The idea behind Security Module is that most organizations don't know what the proper, and sometimes legally mandated, response is to an intrusion or data theft. Companies may move in and patch a hole, but they may be dropping the ball if they also need to inform certain authorities about the incident. Beyond just the legal requirements, there are several best practices guidelines that should probably be adhered to as well.
The Security Module goes well beyond just patching up the network in the event of an incident. It checks all the valid regulations that apply and spells out exactly which ones need to be dealt with based on the type of data that has potentially been compromised, the location of the breach, how large a data theft is possible and whether the loss is the result of an actual attack or an accident.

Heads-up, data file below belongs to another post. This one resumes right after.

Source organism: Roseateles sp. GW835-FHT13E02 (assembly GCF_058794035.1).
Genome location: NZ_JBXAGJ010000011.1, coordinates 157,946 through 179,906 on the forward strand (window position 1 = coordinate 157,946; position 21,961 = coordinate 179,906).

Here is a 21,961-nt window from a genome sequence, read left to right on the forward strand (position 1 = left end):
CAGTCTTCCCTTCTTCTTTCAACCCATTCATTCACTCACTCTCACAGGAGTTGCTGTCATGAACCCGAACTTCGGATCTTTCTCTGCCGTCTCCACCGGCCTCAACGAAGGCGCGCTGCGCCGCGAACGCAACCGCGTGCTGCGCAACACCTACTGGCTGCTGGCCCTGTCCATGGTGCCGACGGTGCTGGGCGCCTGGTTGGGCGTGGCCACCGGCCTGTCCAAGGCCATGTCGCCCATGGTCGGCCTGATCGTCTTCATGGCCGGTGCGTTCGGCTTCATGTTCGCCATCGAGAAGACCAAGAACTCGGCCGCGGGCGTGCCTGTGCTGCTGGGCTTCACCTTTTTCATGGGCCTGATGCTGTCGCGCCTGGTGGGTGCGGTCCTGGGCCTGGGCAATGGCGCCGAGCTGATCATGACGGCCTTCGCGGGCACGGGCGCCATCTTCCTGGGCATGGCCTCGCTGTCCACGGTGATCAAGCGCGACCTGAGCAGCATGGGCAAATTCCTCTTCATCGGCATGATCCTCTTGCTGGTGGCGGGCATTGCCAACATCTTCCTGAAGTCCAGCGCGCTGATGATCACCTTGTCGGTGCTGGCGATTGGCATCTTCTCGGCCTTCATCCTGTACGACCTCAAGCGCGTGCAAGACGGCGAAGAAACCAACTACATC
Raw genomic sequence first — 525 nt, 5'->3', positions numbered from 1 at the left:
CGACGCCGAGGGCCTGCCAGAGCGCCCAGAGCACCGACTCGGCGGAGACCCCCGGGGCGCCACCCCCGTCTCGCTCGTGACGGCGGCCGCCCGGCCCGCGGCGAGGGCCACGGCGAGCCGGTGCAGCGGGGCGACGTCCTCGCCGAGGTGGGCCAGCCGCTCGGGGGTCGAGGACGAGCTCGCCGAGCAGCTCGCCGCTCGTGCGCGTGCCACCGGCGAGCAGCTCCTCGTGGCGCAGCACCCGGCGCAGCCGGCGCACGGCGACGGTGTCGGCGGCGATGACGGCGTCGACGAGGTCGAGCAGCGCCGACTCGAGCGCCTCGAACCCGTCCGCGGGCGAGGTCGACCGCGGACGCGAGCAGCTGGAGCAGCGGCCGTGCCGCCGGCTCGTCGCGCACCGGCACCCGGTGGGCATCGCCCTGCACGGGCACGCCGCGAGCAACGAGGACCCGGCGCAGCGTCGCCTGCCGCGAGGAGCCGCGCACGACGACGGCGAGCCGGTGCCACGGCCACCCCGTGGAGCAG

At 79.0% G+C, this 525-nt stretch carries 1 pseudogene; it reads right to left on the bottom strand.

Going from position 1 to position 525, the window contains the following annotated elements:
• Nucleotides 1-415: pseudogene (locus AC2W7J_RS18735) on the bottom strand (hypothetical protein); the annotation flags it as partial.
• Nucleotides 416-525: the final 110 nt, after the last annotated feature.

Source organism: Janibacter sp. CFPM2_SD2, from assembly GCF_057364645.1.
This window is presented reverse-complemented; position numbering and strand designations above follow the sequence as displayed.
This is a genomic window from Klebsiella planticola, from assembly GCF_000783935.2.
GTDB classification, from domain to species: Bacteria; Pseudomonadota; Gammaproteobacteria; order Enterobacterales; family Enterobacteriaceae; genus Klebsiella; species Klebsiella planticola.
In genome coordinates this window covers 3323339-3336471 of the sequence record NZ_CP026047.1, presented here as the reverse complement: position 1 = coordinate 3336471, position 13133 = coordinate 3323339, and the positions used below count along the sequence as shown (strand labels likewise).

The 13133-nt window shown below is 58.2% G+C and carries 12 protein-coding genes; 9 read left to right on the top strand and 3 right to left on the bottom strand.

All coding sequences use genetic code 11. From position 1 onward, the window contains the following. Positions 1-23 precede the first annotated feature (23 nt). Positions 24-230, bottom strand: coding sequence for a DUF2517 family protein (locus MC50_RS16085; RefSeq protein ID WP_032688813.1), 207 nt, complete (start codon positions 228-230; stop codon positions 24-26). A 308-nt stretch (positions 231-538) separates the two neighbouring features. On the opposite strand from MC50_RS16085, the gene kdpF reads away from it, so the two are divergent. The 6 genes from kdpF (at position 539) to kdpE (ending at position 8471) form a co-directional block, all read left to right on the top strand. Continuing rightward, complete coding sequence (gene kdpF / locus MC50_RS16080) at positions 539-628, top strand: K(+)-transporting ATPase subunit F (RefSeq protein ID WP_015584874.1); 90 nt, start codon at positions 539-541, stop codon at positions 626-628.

A proper response in the state of Tennessee may be completely different from what needs to be done in California, Canada or Europe. The Security Module is kept up to date with all state and federal regulations in the United States and those from Asia, Europe and South America. It even keeps best practice responses on file for major trade organizations, so nothing is left to chance. All of that data is kept up to date by a team of researchers so that the day that a new data security law goes into effect in Ohio, the program will reflect that new information if an intrusion involves that state.
Although we did not test it, Co3 also makes a Privacy Module program that follows this same pattern, but works with the loss or theft of personally identifiable information. Given how much data mingles in databases these days, it's probably a good idea to have both.
Out of the box, the Security Module comes configured with the names and contact information for the various people and organizations that should be contacted to report various incidents. The contact information of people inside a company that should be involved in a security response need to be added in, and can be done so ahead of time or on the fly as an incident happens.